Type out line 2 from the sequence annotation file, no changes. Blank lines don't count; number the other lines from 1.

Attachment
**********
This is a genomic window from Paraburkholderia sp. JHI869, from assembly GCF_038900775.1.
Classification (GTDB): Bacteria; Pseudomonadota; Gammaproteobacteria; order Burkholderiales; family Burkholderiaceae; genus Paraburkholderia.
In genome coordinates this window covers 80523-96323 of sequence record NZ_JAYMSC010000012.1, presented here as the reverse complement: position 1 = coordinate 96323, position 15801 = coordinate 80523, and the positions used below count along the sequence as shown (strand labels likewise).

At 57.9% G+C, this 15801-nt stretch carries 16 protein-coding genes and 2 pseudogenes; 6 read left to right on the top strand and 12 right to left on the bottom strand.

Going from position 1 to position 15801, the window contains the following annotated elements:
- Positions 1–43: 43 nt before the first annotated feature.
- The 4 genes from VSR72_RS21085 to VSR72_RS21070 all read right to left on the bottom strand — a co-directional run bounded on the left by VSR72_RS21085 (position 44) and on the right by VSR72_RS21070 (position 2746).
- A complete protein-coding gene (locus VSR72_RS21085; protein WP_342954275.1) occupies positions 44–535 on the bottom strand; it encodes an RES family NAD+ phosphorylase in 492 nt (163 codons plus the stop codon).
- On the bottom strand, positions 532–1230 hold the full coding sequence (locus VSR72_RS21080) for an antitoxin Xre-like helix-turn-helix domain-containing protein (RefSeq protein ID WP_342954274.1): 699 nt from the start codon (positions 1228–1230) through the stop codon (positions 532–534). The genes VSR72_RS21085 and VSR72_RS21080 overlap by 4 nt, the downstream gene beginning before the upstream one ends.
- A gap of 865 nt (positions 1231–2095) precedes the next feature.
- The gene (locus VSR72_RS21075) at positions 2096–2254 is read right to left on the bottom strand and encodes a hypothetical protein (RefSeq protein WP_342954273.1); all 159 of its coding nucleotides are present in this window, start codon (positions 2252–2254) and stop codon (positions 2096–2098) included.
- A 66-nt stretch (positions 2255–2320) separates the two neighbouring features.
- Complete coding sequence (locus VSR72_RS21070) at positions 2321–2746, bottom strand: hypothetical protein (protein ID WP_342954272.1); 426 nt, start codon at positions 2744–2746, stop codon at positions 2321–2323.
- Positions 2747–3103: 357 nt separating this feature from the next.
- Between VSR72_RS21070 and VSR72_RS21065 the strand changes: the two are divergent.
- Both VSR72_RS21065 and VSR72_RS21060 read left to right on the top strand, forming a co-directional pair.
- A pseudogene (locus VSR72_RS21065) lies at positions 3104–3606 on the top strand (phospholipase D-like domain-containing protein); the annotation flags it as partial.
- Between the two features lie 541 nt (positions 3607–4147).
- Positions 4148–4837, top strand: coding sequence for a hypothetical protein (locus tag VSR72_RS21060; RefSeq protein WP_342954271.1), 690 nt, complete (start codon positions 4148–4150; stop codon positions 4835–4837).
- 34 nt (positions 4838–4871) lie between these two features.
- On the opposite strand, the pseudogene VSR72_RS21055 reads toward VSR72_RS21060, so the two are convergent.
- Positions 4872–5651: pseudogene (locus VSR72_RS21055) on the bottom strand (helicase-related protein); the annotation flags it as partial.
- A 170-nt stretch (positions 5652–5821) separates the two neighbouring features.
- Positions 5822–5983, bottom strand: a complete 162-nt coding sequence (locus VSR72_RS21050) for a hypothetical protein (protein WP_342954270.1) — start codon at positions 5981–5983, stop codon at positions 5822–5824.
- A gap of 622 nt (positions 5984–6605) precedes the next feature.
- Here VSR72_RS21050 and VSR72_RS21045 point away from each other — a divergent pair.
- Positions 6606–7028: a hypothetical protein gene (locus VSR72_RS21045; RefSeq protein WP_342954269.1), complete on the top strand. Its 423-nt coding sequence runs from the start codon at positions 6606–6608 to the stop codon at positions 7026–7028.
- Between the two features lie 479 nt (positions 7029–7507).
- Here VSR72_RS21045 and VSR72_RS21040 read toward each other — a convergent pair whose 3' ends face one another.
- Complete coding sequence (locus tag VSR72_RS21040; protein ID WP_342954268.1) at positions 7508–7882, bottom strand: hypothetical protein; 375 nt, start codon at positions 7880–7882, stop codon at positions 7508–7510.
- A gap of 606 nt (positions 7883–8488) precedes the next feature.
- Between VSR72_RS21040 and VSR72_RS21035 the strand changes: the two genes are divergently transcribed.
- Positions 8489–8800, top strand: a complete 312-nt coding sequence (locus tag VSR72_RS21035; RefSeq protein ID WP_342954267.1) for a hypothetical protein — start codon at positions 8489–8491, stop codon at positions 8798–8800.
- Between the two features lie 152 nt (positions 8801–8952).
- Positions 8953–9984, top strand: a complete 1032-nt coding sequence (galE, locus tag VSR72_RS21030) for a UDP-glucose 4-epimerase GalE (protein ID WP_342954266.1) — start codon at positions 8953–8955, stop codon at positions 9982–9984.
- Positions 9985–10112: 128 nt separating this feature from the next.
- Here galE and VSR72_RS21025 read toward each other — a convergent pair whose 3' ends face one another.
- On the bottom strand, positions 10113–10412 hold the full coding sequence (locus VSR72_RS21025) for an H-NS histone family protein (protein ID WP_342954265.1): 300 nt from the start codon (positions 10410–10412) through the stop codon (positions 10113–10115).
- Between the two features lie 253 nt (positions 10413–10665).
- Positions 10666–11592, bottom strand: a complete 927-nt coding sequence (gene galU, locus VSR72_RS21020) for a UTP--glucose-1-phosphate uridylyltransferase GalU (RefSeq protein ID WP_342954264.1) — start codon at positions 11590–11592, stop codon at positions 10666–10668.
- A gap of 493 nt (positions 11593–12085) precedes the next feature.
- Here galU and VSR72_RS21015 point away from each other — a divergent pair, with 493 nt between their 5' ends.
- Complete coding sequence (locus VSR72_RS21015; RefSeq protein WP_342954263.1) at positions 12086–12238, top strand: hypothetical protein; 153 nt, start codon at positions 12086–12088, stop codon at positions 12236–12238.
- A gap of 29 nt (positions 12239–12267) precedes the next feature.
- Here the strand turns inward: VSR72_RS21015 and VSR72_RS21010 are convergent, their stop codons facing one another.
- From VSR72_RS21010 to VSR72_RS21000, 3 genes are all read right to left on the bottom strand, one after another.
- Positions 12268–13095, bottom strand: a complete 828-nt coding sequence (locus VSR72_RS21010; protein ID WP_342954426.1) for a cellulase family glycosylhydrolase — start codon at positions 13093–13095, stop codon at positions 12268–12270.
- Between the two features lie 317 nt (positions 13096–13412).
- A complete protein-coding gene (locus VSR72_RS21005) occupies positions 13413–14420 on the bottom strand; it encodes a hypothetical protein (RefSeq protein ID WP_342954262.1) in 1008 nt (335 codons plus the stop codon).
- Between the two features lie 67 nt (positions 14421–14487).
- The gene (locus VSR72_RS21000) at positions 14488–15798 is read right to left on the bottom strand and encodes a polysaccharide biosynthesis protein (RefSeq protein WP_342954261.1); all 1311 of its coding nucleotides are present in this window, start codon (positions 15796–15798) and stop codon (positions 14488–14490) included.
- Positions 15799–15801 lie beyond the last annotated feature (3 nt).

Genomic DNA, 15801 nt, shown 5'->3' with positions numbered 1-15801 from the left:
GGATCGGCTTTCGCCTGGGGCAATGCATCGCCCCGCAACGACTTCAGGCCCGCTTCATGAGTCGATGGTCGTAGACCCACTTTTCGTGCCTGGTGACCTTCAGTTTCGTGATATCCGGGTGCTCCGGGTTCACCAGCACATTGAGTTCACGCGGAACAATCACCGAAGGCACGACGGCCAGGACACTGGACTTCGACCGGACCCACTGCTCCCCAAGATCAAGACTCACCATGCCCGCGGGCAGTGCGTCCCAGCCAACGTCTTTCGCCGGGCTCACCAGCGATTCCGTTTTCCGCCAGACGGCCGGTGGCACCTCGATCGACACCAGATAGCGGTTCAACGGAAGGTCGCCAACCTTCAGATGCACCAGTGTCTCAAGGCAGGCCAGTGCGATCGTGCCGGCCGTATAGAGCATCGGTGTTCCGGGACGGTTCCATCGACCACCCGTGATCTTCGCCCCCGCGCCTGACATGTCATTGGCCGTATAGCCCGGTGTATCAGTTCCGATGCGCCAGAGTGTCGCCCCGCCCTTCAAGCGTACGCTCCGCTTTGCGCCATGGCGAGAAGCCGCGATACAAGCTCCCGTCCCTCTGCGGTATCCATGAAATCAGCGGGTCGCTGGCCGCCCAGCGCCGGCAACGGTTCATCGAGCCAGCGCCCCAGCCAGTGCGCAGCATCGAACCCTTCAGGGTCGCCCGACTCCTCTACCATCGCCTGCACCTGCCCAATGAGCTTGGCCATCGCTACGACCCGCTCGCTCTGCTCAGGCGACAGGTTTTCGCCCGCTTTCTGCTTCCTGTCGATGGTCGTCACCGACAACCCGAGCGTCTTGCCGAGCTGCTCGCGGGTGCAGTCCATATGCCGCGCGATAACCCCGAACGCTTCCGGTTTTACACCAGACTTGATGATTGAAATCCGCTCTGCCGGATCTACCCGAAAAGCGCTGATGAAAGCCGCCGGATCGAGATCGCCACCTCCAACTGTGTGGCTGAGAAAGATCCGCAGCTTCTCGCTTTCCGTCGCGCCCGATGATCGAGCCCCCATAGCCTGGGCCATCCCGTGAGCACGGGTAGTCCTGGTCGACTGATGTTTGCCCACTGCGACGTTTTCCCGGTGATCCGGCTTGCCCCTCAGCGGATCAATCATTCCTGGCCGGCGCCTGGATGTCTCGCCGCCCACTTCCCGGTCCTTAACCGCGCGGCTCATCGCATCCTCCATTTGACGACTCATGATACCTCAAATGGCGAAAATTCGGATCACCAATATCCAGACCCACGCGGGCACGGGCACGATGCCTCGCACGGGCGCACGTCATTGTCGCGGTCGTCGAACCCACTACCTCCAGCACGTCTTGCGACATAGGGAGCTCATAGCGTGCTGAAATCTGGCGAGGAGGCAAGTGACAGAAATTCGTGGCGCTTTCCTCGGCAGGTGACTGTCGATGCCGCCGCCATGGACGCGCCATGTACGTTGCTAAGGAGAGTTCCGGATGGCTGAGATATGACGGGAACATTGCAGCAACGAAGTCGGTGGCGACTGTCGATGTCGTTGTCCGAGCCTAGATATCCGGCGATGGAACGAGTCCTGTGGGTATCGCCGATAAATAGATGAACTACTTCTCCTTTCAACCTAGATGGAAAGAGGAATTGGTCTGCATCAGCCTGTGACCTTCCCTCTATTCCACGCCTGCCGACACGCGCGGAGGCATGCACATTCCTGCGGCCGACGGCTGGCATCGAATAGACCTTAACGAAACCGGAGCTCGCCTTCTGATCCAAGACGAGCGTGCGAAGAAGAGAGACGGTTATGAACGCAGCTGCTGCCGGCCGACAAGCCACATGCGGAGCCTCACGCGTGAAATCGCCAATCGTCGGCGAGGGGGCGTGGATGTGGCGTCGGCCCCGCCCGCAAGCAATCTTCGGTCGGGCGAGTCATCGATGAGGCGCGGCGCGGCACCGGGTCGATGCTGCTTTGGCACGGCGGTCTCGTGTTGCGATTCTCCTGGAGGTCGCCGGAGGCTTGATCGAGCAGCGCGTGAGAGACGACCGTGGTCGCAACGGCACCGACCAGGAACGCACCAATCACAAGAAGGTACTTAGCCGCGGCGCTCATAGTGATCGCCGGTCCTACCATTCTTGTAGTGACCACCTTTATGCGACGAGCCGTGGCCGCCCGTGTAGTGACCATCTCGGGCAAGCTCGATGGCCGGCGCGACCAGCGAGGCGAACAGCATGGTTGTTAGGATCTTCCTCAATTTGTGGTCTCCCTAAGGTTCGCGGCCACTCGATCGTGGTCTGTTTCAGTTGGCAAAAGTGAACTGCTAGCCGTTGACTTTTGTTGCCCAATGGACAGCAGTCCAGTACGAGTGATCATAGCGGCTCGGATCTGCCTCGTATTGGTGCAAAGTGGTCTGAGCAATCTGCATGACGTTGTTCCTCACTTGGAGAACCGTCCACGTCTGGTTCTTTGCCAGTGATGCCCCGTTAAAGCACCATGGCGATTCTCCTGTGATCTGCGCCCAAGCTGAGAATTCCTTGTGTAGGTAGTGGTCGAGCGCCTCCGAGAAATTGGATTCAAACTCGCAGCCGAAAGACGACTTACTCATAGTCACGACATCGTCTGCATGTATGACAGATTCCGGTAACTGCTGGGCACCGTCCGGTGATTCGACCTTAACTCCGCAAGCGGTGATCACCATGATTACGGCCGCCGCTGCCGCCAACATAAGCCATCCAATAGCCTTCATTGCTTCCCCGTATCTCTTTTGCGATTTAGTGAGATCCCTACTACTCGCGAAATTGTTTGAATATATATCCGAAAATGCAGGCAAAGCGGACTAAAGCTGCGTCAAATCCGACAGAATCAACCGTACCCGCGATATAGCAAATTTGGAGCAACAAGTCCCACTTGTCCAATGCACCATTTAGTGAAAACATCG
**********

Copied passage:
Classification (GTDB): Bacteria; Pseudomonadota; Gammaproteobacteria; order Burkholderiales; family Burkholderiaceae; genus Paraburkholderia.